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The legal press, ALM included, focuses much of its time on the flaws of the profession—low morale in Big Law, greedy partners, law schools that fail or fall short, unethical judges. After all, news is news.

But in the spirit of the holidays, we’re giving that a rest and highlighting the good work law firms are undertaking, especially this season. Whether it’s through community service or pro bono projects, the legal profession each year gives back—in a big way. In pro bono hours alone, about 130 major law firms donated an aggregate 4.2 million hours last year, according to the Pro Bono Institute, which tallied hours from firms that signed on to its Pro Bono Challenge.

In recent years, law firms have increased their efforts to combine the acts of giving money and of donating their legal skills to their communities, said Eve Runyon, president and CEO of the Pro Bono Institute. In other words, they’re not just dropping coins in the Salvation Army pot, for example; They’re donating their legal talents to individuals whom the Salvation Army strives to help.

Among the many community service and pro bono projects underway this season, here are a few of the more unusual, touching and creative efforts that demonstrate the generous spirit of the legal profession.

About 30 lawyers from Hogan Lovells’ Washington office signed up to lay holiday wreaths at the Arlington National Cemetery on Dec. 17 as part of the Wreaths Across America project. Because the volunteers might have been the first to visit some of the graves in years, they took the time to read each stone in honor of the memory of those who are buried there.

Latham & Watkins’ Washington office is working with the Children’s Law Center to sponsor 45 children in need. Each sponsored child will receive two items from his or her wish list, a gift card to be used to purchase a full outfit of new clothing (including pants, shirt and shoes) and a gift card to be used by the family to purchase a holiday meal. The firm’s San Diego office raised more than $6,000 for Heart4Refugees, which was used in part to buy Thanksgiving meals for 200 newly arrived Syrian refugee families, a way of welcoming people to the country. Latham lawyers and staff helped deliver these meals, which included roasted turkey, mashed potatoes and pumpkin pie.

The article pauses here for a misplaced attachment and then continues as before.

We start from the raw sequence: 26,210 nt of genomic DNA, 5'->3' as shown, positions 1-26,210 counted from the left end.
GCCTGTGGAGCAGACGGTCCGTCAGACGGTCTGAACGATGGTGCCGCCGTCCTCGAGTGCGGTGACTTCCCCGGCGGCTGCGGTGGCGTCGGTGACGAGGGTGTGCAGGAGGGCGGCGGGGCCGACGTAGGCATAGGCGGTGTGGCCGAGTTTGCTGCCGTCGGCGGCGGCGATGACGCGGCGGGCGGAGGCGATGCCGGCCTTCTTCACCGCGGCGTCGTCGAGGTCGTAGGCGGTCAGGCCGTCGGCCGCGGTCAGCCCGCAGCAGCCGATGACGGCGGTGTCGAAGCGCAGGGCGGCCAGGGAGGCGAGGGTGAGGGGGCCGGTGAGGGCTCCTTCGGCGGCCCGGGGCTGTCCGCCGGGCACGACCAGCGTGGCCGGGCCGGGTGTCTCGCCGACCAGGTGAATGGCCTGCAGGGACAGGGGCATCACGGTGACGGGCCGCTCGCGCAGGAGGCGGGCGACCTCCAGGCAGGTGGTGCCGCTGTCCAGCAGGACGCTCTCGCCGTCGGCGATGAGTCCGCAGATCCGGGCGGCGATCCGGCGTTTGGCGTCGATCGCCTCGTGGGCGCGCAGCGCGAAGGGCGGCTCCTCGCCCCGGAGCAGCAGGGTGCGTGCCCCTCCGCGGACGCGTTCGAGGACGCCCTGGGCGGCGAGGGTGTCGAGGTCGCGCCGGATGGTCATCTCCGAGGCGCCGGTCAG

This year, as in the last several years, DLA Piper partner Michael Sheehan in Chicago, who heads the firm’s U.S. employment group, served as Santa Claus and host of a holiday party for residents of a local shelter for abused woman and their children. (In the safety interests of those at the shelter, we can’t name the shelter or the date of the event.) Before he went, Sheehan received a gift list from the women and their children and went out on his own and with donations from others to buy their Christmas presents.

Earlier this month, Skadden, Arps, Slate, Meagher & Flom held its inaugural pro bono holiday party, where it invited nine small to midsized nonprofit clients who serve underprivileged communities in New York. Among the nonprofits were Matriculate, an organization that helps students in need get into top colleges, and The Financial Clinic, a group that helps poor working families. Attorneys met face-to-face with the smaller nonprofits, which lack the ability to hold large-scale holiday fundraisers, and learned about how to provide pro bono help and make holiday donations. 

Kirkland & Ellis attorneys and staff in New York contributed more than 1,500 gifts to underprivileged children, teens and seniors through New York Cares’ Winter Wishes program. Kirkland answered 500 letters submitted by participants in two programs dedicated to housing and helping victims of domestic violence. Lawyers and staff purchased boots and clothing for seniors and children, who also received bicycles and toys.

In its video holiday greeting card, Norton Rose Fulbright unveiled its global charitable initiative in support of the Nelson Mandela Foundation. The goals of the organization are to provide shelter, education, literacy, food and security worldwide to communities in need. In February, about 100 volunteers from Norton Rose, working with the foundation, are set to team up with Habitat for Humanity to build homes and food gardens in Johannesburg, South Africa.

In an ongoing case, Sheppard, Mullin, Richter & Hampton is representing a Vietnam veteran who has been diagnosed with post-traumatic stress disorder, in an eviction action brought against him by the board at his senior living facility in Southern California. Sheppard Mullin and the attorneys at the Public Law Center of Orange County assert that the facility and its parent company need procedures in place to deal with disabled persons. A deposition of the veteran was scheduled the week before Christmas. The firm got it moved to after the new year.

Among Wilmer Cutler Pickering Hale and Dorr’s community service projects and pro bono work firmwide, a group of about 25 people in its Denver office this year launched a Random Acts of Kindness initiative, which encourages office members and their families to record their good deeds on ornaments and hang them on the office tree. The goal is to have at least 25 ornaments displayed by Dec. 23.

Greenberg Traurig’s Tallahassee office is participating in the Elder Elf program through Elder Care Services Inc. Elder Elf volunteers fulfill wish lists for elderly people in need. The office is sponsoring six individuals and has 25 workers (both attorneys and nonattorneys) participating. On Dec. 15, the teams gathered to wrap the gifts, and on Dec. 16, they delivered the items to the folks. The firm’s Las Vegas office is participating in the Stuff the Bus program, which people at the firm help fill a bus with unwrapped gifts for the children of the Department of Family Services who are in foster care.

Contact Leigh Jones at On Twitter: @LeighJones711